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    6. Teach Others

    You learn what you teach. If you have an outlet of communicating ideas to others, you are more likely to solidify that learning.

    Start a blog, mentor someone or even discuss ideas with a friend.

    7. Clean Your Input

    Some forms of learning are easy to digest, but often lack substance.

    I make a point of regularly cleaning out my feed reader for blogs I subscribe to. Great blogs can be a powerful source of new ideas. But every few months, I realize I’m collecting posts from blogs that I am simply skimming.

    Every few months, purify your input to save time and focus on what counts.

    8. Learn in Groups

    Lifelong learning doesn’t mean condemning yourself to a stack of dusty textbooks. Join organizations that teach skills.

    Workshops and group learning events can make educating yourself a fun, social experience.

    9. Unlearn Assumptions

    You can’t add water to a full cup. I always try to maintain a distance away from any idea. Too many convictions simply mean too few paths for new ideas.

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    Actively seek out information that contradicts your worldview.

    Our minds can’t be trusted, but this is what we can do about it to be wiser.

    10. Find Jobs that Encourage Learning

    Pick a career that encourages continual learning. If you are in a job that doesn’t have much intellectual freedom, consider switching to one that does.

    Don’t spend forty hours of your week in a job that doesn’t challenge you.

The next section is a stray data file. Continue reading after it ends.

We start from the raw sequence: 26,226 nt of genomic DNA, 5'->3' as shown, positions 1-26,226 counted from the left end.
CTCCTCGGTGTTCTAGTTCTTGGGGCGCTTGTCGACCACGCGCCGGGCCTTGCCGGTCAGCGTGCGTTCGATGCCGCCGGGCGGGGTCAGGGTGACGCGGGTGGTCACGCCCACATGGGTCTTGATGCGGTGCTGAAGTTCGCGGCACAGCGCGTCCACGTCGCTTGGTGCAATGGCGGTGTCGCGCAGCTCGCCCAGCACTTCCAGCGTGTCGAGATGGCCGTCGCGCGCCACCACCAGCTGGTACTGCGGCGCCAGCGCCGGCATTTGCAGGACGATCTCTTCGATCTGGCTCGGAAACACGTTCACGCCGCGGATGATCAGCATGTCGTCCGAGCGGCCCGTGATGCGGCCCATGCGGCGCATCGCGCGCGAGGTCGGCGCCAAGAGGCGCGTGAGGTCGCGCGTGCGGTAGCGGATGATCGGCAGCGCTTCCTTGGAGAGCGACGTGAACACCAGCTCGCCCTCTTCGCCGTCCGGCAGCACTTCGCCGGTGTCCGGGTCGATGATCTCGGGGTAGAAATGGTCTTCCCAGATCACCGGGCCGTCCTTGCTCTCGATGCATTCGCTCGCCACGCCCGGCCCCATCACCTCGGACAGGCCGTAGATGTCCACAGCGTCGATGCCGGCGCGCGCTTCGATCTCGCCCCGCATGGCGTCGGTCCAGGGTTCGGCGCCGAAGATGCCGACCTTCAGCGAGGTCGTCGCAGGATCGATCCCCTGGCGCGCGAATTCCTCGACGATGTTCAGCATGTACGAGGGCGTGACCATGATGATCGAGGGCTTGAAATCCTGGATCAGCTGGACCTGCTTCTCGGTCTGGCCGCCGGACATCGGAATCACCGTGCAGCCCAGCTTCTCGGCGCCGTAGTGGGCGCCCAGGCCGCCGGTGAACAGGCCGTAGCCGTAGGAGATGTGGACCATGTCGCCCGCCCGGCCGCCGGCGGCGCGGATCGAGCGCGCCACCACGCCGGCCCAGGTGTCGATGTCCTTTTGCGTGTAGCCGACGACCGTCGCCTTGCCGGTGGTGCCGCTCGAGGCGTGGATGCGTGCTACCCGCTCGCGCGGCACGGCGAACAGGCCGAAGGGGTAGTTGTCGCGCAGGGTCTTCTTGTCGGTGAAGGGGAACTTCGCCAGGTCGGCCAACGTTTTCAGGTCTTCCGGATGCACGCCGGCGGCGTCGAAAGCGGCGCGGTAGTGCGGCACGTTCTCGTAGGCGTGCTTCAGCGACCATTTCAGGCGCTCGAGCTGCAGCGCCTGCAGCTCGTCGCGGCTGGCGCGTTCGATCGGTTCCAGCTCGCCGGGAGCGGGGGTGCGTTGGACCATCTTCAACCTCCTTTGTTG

11. Start a Project

    Set out to do something you don’t know how. Forced learning in this way can be fun and challenging.

    If you don’t know anything about computers, try building one. If you consider yourself a horrible artist, try a painting.

    12. Follow Your Intuition

    Lifelong learning is like wandering through the wilderness. You can’t be sure what to expect and there isn’t always an end goal in mind.

    Letting your intuition guide you can make self-education more enjoyable. Most of our lives have been broken down to completely logical decisions, that making choices on a whim has been stamped out.

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    13. The Morning Fifteen

    Productive people always wake up early. Use the first fifteen minutes of your morning as a period for education.

    If you find yourself too groggy, you might want to wait a short time. Just don’t put it off later in the day where urgent activities will push it out of the way.

    14. Reap the Rewards

    Learn information you can use. Understanding the basics of programming allows me to handle projects that other people would require outside help. Meeting a situation that makes use of your educational efforts can be a source of pride.

    15 .Make Learning a Priority

    Few external forces are going to persuade you to learn. The desire has to come from within. Once you decide you want to make lifelong learning a habit, it is up to you to make it a priority in your life.

    In fact, you can train your brain to crave lifelong learning! Here’s how to become a lifelong learner:

    How to Train Your Brain to Crave Lifelong Learning (And Why It’s Good)

    More Resources About Continuous Learning

    Featured photo credit: Paul Schafer via unsplash.com